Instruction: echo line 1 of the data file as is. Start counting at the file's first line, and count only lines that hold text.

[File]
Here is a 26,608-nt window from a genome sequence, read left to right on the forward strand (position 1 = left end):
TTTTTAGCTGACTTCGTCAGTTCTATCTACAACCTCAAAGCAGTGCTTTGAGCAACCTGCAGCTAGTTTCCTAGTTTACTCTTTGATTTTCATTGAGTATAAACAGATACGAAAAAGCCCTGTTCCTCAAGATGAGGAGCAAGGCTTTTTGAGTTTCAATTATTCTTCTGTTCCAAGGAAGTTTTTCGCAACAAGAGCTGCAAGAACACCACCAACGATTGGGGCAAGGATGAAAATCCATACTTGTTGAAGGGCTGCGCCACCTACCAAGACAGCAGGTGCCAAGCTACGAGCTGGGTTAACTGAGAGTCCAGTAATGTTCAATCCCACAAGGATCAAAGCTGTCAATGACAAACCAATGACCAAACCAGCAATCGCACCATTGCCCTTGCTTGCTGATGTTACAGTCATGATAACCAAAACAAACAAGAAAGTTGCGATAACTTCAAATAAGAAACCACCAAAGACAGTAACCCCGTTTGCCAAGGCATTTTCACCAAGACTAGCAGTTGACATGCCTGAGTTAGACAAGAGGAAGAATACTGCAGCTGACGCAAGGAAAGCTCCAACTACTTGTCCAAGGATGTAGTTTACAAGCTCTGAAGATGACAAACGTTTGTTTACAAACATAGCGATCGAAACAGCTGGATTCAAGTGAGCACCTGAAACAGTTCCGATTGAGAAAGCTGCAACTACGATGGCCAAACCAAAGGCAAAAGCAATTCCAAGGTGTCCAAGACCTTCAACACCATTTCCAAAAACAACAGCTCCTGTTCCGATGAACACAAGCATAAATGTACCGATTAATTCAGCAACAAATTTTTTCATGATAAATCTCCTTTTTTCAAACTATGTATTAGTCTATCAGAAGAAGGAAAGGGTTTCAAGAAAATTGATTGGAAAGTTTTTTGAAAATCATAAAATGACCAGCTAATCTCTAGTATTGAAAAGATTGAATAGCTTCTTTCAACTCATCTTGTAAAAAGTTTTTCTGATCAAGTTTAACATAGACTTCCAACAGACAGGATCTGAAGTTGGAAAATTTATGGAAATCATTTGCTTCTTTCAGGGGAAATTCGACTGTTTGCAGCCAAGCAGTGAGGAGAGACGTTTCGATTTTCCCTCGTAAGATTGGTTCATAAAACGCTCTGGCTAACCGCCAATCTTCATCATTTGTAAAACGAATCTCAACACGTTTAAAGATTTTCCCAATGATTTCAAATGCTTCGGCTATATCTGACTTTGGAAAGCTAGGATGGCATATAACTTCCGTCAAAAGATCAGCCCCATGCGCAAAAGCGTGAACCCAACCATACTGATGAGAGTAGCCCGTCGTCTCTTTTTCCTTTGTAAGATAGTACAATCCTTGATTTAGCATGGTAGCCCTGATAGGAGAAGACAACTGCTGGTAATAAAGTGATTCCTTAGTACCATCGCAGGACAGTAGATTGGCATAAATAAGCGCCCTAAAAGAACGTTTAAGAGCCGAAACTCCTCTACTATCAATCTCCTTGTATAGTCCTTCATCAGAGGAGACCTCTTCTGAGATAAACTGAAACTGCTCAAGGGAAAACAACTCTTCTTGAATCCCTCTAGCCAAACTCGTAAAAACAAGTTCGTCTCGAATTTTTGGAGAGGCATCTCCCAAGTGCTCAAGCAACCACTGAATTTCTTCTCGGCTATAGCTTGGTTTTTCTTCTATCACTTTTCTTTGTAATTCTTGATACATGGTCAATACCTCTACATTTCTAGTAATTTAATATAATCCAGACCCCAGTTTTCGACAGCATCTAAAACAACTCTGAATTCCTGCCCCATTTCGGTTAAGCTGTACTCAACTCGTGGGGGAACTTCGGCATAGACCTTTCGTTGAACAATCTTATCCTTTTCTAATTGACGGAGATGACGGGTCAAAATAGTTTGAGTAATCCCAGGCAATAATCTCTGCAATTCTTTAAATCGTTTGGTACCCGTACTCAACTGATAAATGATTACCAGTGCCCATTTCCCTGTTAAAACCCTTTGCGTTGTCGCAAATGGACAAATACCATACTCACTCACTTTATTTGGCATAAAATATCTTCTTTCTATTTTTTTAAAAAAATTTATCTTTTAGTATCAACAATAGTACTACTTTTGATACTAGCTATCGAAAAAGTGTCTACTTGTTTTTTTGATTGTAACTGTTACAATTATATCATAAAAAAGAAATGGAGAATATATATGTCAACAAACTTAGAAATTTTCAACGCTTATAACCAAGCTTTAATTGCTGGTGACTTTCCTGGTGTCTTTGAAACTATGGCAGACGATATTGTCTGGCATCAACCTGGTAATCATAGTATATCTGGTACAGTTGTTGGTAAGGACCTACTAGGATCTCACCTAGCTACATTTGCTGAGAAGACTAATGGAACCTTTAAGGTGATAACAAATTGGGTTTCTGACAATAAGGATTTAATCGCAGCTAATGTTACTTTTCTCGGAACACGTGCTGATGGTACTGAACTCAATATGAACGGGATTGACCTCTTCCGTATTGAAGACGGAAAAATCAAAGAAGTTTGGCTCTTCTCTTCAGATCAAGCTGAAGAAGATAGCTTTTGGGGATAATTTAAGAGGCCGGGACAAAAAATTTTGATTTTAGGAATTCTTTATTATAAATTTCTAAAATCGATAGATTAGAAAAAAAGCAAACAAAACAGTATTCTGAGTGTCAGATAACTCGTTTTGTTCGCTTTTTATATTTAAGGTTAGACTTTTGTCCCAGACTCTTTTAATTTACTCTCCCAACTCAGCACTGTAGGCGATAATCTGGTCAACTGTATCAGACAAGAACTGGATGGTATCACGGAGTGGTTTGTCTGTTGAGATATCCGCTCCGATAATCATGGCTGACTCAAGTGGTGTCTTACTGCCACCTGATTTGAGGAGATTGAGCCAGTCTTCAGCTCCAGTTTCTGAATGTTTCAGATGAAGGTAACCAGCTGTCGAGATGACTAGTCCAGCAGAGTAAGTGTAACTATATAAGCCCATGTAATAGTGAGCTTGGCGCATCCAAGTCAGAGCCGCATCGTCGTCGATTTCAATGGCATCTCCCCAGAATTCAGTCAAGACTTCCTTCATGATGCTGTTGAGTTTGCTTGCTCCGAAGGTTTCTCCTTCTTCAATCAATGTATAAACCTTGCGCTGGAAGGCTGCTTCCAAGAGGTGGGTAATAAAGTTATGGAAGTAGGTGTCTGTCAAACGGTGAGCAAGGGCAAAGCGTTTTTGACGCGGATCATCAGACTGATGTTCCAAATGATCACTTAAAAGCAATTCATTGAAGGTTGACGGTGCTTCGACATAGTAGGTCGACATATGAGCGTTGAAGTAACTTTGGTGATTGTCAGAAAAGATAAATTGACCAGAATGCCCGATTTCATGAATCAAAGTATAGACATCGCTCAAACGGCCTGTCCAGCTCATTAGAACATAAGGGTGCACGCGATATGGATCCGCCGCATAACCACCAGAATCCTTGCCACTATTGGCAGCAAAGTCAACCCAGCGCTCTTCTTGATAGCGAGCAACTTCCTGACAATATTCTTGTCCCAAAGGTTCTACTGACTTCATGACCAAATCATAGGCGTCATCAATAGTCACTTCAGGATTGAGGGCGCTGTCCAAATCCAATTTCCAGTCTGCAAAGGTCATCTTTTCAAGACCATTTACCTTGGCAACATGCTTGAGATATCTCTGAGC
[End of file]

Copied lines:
Here is a 26,608-nt window from a genome sequence, read left to right on the forward strand (position 1 = left end):